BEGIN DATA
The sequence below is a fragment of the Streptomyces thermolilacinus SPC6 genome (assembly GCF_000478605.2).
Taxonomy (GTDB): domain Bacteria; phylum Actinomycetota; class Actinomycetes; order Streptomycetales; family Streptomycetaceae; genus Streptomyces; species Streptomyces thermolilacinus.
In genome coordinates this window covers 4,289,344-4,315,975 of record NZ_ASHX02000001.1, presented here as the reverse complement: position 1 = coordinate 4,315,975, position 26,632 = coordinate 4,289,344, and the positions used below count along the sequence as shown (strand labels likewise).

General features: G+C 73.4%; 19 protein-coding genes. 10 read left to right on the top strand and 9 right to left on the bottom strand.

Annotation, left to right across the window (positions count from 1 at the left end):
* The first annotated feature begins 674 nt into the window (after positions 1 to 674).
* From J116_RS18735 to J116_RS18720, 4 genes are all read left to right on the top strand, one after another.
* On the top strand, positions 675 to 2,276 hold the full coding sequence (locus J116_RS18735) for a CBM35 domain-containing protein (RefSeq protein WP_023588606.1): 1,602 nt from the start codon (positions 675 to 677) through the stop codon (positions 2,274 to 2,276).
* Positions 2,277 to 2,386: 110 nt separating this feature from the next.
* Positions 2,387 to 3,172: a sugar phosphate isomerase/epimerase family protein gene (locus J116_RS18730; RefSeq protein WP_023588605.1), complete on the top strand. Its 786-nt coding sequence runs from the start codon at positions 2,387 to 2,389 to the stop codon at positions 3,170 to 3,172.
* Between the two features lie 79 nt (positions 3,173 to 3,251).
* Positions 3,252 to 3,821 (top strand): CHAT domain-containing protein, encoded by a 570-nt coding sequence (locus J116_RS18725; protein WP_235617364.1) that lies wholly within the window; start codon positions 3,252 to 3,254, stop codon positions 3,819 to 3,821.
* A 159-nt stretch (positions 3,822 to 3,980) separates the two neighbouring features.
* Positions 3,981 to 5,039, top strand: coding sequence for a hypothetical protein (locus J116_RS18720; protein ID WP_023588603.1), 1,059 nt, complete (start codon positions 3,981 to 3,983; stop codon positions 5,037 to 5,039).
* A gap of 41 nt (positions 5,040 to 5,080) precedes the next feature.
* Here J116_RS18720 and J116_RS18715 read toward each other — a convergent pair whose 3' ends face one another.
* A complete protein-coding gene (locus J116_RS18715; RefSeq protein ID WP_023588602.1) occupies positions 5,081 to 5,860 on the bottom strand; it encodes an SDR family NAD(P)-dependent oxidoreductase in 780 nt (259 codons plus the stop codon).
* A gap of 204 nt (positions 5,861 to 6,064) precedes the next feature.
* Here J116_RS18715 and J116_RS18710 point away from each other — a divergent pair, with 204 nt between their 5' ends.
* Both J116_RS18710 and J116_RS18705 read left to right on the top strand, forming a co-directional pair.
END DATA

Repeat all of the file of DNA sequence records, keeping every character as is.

The sequence below is a fragment of the Streptomyces thermolilacinus SPC6 genome (assembly GCF_000478605.2).
Taxonomy (GTDB): domain Bacteria; phylum Actinomycetota; class Actinomycetes; order Streptomycetales; family Streptomycetaceae; genus Streptomyces; species Streptomyces thermolilacinus.
In genome coordinates this window covers 4,289,344-4,315,975 of record NZ_ASHX02000001.1, presented here as the reverse complement: position 1 = coordinate 4,315,975, position 26,632 = coordinate 4,289,344, and the positions used below count along the sequence as shown (strand labels likewise).

General features: G+C 73.4%; 19 protein-coding genes. 10 read left to right on the top strand and 9 right to left on the bottom strand.

Annotation, left to right across the window (positions count from 1 at the left end):
* The first annotated feature begins 674 nt into the window (after positions 1 to 674).
* From J116_RS18735 to J116_RS18720, 4 genes are all read left to right on the top strand, one after another.
* On the top strand, positions 675 to 2,276 hold the full coding sequence (locus J116_RS18735) for a CBM35 domain-containing protein (RefSeq protein WP_023588606.1): 1,602 nt from the start codon (positions 675 to 677) through the stop codon (positions 2,274 to 2,276).
* Positions 2,277 to 2,386: 110 nt separating this feature from the next.
* Positions 2,387 to 3,172: a sugar phosphate isomerase/epimerase family protein gene (locus J116_RS18730; RefSeq protein WP_023588605.1), complete on the top strand. Its 786-nt coding sequence runs from the start codon at positions 2,387 to 2,389 to the stop codon at positions 3,170 to 3,172.
* Between the two features lie 79 nt (positions 3,173 to 3,251).
* Positions 3,252 to 3,821 (top strand): CHAT domain-containing protein, encoded by a 570-nt coding sequence (locus J116_RS18725; protein WP_235617364.1) that lies wholly within the window; start codon positions 3,252 to 3,254, stop codon positions 3,819 to 3,821.
* A 159-nt stretch (positions 3,822 to 3,980) separates the two neighbouring features.
* Positions 3,981 to 5,039, top strand: coding sequence for a hypothetical protein (locus J116_RS18720; protein ID WP_023588603.1), 1,059 nt, complete (start codon positions 3,981 to 3,983; stop codon positions 5,037 to 5,039).
* A gap of 41 nt (positions 5,040 to 5,080) precedes the next feature.
* Here J116_RS18720 and J116_RS18715 read toward each other — a convergent pair whose 3' ends face one another.
* A complete protein-coding gene (locus J116_RS18715; RefSeq protein ID WP_023588602.1) occupies positions 5,081 to 5,860 on the bottom strand; it encodes an SDR family NAD(P)-dependent oxidoreductase in 780 nt (259 codons plus the stop codon).
* A gap of 204 nt (positions 5,861 to 6,064) precedes the next feature.
* Here J116_RS18715 and J116_RS18710 point away from each other — a divergent pair, with 204 nt between their 5' ends.
* Both J116_RS18710 and J116_RS18705 read left to right on the top strand, forming a co-directional pair.